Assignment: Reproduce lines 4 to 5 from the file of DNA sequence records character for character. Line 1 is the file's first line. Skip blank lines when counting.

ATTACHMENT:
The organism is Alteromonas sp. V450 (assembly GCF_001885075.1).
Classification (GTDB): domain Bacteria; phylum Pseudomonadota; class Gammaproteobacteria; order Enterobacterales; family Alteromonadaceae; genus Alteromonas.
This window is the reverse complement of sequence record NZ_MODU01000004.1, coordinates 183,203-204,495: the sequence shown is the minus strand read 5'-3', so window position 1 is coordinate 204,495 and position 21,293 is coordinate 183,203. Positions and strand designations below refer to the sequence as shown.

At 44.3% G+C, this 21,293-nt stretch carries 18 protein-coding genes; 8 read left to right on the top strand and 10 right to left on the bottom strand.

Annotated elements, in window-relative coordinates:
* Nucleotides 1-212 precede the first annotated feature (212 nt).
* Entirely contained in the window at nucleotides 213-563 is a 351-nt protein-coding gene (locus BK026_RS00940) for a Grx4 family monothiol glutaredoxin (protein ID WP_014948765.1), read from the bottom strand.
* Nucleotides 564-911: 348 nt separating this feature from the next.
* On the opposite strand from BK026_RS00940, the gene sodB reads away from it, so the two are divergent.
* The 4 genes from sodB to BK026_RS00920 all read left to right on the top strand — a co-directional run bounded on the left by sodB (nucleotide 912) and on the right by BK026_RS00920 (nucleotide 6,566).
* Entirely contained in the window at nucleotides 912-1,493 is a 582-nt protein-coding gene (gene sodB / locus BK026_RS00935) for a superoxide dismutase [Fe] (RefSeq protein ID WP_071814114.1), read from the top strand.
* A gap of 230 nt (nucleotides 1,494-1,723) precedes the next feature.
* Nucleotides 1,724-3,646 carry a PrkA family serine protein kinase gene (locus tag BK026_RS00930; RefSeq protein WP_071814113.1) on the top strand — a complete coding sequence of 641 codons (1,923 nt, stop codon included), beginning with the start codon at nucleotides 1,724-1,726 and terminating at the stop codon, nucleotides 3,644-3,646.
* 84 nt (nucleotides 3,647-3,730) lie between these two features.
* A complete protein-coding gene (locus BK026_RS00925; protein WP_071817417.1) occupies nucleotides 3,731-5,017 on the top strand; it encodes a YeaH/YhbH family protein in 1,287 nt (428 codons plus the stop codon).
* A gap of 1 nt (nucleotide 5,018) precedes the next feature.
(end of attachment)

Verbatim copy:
At 44.3% G+C, this 21,293-nt stretch carries 18 protein-coding genes; 8 read left to right on the top strand and 10 right to left on the bottom strand.

Annotated elements, in window-relative coordinates: